Heath has met with officials from Allen County's four public school districts and court officials to plan implementation of what will begin as a small pilot program but which Heath hopes will eventually “become one of the most important programs in the country.”
Heath was scheduled to appear before County Council Thursday to outline the proposal and to seek permission to apply for grants to operate it.
Heath, who assumed jurisdiction of the Allen County Juvenile Center April 29th, had been researching the connection between truancy and crime when he came across the program. “I have found a number of scholarly research articles that have confirmed my deep suspicion that there is, indeed, a strong connection between truancy, disengagement from school by students and their ultimate participation in criminal activity,” Heath said in a statement.
An article by Dr. Ken Seeley, president of the National Center for School Engagement, reported that two-thirds of truant students will not graduate with their peers and will be charged with a criminal offense within two years of persistent truancy; that nearly 60 percent of juvenile crime occurs when children should have been in school; that truants were 12 times as likely to have committed a serious assault and 21 times as likely to have committed serious property crime as non-truants; and that 44 percent of incarcerated adults have no high school diploma.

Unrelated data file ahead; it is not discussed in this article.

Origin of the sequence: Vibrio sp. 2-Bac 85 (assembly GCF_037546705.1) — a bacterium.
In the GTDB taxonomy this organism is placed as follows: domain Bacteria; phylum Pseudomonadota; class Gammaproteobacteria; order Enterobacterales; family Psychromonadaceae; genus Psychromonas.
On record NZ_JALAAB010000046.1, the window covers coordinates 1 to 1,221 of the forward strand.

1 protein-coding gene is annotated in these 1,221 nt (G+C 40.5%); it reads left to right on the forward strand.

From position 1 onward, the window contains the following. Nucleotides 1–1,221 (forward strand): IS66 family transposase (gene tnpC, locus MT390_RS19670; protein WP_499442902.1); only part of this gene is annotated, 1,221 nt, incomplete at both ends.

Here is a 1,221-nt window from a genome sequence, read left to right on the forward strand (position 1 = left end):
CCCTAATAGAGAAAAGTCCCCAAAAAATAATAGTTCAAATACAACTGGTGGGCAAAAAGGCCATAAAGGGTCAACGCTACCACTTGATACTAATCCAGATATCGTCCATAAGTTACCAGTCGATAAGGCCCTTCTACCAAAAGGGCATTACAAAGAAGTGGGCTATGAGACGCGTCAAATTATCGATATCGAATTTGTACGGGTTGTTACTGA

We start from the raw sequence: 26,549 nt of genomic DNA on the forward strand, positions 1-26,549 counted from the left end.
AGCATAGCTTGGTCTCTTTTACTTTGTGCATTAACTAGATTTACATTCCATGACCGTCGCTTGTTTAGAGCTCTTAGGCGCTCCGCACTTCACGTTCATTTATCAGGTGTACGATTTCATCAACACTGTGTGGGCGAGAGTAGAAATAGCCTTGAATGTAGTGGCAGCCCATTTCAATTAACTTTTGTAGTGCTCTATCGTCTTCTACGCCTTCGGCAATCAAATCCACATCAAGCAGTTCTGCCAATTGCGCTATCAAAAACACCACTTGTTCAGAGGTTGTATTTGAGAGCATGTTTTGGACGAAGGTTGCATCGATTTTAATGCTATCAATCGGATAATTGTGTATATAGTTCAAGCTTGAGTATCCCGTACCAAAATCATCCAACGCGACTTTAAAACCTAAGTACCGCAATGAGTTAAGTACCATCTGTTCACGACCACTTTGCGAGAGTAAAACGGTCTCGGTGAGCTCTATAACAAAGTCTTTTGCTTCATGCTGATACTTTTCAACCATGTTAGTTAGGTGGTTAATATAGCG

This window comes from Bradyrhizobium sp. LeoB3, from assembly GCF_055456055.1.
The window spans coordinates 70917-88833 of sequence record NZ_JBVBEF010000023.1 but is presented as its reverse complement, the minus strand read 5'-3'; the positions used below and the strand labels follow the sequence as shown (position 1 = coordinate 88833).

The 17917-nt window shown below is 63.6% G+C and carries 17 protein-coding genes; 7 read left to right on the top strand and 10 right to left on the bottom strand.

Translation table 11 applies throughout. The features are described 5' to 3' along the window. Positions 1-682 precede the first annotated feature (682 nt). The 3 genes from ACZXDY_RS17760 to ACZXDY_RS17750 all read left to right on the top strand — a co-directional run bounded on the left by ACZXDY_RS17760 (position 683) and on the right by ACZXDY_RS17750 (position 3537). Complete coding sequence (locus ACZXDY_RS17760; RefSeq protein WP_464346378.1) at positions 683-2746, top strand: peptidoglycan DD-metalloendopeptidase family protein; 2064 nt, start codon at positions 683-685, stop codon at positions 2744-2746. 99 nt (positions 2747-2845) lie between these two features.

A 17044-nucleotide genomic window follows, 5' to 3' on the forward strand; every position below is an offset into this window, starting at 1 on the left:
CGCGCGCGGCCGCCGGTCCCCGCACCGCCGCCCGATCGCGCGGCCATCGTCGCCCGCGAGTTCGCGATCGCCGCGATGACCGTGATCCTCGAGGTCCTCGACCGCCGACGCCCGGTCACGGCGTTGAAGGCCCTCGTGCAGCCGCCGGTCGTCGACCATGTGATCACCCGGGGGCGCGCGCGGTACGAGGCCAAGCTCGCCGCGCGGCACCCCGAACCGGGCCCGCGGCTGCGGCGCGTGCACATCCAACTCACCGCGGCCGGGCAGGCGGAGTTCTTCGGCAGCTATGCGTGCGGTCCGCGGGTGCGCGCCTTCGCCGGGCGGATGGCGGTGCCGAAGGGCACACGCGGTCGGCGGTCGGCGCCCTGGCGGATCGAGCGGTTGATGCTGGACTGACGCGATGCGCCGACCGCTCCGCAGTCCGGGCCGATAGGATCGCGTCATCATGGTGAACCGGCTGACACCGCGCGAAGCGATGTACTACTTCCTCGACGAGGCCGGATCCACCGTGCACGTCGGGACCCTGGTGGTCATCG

Heath contacted Seeley, who told the judge about the Check and Connect program, in which mentors will serve as a student's case manager, tutor and friend, constantly “checking” on their behavior and school performance. Initially, the program will feature at least four paid part-time mentors who will work with as many as 25 at-risk students. Fort Wayne Community Schools and East Allen County Schools have agreed to participate in the program, which will begin in fall 2014.
Heath also plans to seek funding from local charitable organizations at a Jan. 15 luncheon hosted by the Fort Wayne Community Foundation.